So in your view austerity policies will not solve the crisis?

No, we do not need austerity because due to the current financial crisis, we have not enough consumption, not enough investment and we have, in most countries, firms and households, which want to have less indebtedness. Thus, is not the time to have austerity policies. We can say that in some countries like Greece, like Spain the wages increased too much, but if you take a European point of view we need more fiscal expansionary  polices in most countries and we must increase the wages and expand our social spending in the Northern countries. Thus, we need a well-coordinated economic policy in the Eurozone. In contrast, the strategy of the European Commission is to look at each country separately and insist on restrictive policies without considering the global situation. Thus, it can work.

What specific policies you would suggest? Could you spell out some specific steps you would like to see, because as you surely know often economists who adopt a Keynesian point of view are criticized for not being explicit in their policy proposals.

I will highlight two points. The first one is that we need to “break” the weight of the financial markets. The ECB must guarantee all public debt and must ensure that all countries can borrow at an interest rate less than the rate of growth, for example less than 2 or 3%, in order for the public debt to become sustainable. Also, we need to have a banking reform in a way that banks would be obliged to lend to people, to firms, to households, to investors and not to speculate. If we have a banking reform we would reduce the weight of the financial markets. I do expect that we have to develop public banks and public funds to finance European industries and not speculation and also to finance the state by using the savings of the European people at low and stable rates.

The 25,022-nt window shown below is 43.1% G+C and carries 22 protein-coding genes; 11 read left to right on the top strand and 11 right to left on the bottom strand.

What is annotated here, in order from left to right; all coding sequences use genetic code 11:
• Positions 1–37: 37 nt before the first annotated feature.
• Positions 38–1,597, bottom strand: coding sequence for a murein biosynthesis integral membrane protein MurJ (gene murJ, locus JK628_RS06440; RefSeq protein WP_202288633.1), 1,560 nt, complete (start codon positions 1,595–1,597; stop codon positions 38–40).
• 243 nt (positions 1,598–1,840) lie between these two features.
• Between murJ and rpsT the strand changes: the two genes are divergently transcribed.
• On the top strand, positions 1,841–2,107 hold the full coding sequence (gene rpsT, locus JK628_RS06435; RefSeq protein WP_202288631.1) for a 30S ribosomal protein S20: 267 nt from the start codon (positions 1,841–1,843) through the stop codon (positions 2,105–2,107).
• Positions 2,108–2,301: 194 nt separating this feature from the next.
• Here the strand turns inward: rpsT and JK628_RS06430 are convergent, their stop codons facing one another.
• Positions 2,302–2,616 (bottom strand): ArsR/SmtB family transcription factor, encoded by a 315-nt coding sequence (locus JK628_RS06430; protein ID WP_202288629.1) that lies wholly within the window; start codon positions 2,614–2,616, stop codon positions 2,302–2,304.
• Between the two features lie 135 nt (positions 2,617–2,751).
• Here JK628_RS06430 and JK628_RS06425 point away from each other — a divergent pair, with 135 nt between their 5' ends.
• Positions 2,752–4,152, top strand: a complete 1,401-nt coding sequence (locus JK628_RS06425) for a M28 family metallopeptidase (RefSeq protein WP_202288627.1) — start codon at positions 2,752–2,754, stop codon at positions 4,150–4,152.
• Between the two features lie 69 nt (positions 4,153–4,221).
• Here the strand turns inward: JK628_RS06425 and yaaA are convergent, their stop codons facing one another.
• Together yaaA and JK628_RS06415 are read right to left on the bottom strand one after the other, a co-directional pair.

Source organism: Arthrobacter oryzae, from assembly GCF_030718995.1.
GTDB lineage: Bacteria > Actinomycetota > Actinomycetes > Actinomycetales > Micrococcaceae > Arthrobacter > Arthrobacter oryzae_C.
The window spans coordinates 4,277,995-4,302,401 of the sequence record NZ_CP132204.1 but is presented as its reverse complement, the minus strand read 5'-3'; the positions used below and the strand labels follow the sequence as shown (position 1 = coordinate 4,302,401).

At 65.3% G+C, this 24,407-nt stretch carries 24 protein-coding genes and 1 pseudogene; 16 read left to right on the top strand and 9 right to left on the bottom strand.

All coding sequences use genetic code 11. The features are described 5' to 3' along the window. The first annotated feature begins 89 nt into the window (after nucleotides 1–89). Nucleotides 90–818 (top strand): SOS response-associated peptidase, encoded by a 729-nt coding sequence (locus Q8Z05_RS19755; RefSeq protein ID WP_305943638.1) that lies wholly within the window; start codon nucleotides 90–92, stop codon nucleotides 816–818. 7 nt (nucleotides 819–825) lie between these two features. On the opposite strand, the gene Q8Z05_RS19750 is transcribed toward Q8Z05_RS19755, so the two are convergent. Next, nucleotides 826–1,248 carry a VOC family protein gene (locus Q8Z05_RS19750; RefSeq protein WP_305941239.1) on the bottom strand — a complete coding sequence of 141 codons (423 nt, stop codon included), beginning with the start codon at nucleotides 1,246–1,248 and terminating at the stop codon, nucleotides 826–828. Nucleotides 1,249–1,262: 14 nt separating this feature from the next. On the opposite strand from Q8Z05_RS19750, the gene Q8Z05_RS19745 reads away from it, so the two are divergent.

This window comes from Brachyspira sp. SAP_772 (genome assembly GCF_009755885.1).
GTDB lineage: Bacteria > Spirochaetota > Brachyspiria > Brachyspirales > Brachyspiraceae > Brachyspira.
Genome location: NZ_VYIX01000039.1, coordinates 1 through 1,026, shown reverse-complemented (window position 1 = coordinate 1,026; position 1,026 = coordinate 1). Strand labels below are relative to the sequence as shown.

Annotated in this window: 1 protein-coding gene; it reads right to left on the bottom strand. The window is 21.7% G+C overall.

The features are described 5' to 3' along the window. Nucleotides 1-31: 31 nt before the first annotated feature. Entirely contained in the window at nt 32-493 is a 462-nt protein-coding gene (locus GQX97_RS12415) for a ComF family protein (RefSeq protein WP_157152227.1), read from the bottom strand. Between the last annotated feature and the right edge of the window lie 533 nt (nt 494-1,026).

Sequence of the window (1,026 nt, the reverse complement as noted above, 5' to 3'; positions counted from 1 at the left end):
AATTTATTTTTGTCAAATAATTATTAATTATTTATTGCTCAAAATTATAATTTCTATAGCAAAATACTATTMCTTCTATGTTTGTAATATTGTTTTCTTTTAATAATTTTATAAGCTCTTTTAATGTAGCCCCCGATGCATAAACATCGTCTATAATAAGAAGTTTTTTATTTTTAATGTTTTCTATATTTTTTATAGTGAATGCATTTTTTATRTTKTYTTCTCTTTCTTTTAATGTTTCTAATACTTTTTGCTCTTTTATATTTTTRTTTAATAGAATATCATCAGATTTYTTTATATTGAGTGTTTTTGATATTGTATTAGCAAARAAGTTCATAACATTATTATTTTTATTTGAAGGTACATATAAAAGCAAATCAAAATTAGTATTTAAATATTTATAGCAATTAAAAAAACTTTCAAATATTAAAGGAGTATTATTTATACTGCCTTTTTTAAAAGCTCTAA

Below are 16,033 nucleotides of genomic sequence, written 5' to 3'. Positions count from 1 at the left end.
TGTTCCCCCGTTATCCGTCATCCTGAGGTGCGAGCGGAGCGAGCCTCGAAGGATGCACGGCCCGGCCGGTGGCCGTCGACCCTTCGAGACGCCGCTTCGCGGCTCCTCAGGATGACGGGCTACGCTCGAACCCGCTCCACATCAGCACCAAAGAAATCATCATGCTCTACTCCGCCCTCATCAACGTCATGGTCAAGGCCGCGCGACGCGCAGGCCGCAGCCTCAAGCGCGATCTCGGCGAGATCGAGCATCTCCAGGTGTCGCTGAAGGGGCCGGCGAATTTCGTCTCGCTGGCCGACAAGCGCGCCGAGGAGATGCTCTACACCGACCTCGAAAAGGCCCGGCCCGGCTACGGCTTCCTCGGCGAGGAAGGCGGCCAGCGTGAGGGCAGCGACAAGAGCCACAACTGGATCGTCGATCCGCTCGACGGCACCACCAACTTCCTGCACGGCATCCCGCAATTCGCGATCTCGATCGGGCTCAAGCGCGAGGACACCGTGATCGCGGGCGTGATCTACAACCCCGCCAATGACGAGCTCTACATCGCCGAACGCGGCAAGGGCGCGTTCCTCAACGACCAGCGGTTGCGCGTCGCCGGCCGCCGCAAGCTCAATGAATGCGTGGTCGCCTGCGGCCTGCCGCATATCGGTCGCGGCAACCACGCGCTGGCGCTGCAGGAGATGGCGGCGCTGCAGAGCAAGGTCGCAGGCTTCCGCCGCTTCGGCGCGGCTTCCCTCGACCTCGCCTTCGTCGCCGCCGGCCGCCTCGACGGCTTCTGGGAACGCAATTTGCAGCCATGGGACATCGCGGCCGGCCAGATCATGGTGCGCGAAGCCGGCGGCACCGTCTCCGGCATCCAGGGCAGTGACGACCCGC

Moving to the second point, we have to have industries with “less energy”.’ We have to prepare the ecological transition, we must invest to save energy, to develop new alternative sources of energy. We have a lot of people unemployed in our countries and therefore we have to use them for example to build new houses that are using less energy and so we need a type of  “Marshall plan” at a European level to develop new industries which could contribute to the ecological evolution. Thus, these propositions are a way to sustain the demand but also the productive capacity.

Concerning the banking reform proposal, do you have specific reforms that you have in mind? Perhaps structural changes such as for example narrow banking or the Financial Transactions Tax (FTT)?

You know that we have agreed a banking union in Europe, but in a way that it cannot operate properly. It is the ECB which decides in a way what will be the banking system, the financial system that we need in Europe. So, we need a specific banking system which it is not allowed to speculate, which is not allowed to lend to speculators. Thus, I think that we need a separation between investment and retails banks and the retails banks must be guaranteed by the state and the state must be guaranteed by the ECB. We will say to the European people that you can put your money to the European their retail banks; this money will be used for public investments, for ecological purposes and not for speculation and we will have a financial sector that it will be much smaller, with risk, but no connection between the financial sector and the productive one.